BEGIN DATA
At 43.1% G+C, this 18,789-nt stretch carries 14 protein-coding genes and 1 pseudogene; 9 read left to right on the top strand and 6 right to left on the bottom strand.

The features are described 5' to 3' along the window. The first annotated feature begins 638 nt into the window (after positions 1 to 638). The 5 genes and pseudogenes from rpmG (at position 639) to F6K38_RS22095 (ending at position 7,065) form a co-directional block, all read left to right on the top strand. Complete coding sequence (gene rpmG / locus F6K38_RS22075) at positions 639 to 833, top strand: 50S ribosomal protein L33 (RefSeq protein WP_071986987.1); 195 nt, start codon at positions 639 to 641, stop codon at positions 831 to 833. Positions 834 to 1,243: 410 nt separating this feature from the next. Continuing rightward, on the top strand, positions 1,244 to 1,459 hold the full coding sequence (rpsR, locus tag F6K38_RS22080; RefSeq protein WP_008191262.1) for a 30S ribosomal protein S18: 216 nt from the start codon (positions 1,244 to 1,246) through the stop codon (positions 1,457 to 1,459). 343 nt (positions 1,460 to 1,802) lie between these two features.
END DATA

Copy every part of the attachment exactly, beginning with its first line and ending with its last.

At 43.1% G+C, this 18,789-nt stretch carries 14 protein-coding genes and 1 pseudogene; 9 read left to right on the top strand and 6 right to left on the bottom strand.

The features are described 5' to 3' along the window. The first annotated feature begins 638 nt into the window (after positions 1 to 638). The 5 genes and pseudogenes from rpmG (at position 639) to F6K38_RS22095 (ending at position 7,065) form a co-directional block, all read left to right on the top strand. Complete coding sequence (gene rpmG / locus F6K38_RS22075) at positions 639 to 833, top strand: 50S ribosomal protein L33 (RefSeq protein WP_071986987.1); 195 nt, start codon at positions 639 to 641, stop codon at positions 831 to 833. Positions 834 to 1,243: 410 nt separating this feature from the next. Continuing rightward, on the top strand, positions 1,244 to 1,459 hold the full coding sequence (rpsR, locus tag F6K38_RS22080; RefSeq protein WP_008191262.1) for a 30S ribosomal protein S18: 216 nt from the start codon (positions 1,244 to 1,246) through the stop codon (positions 1,457 to 1,459). 343 nt (positions 1,460 to 1,802) lie between these two features.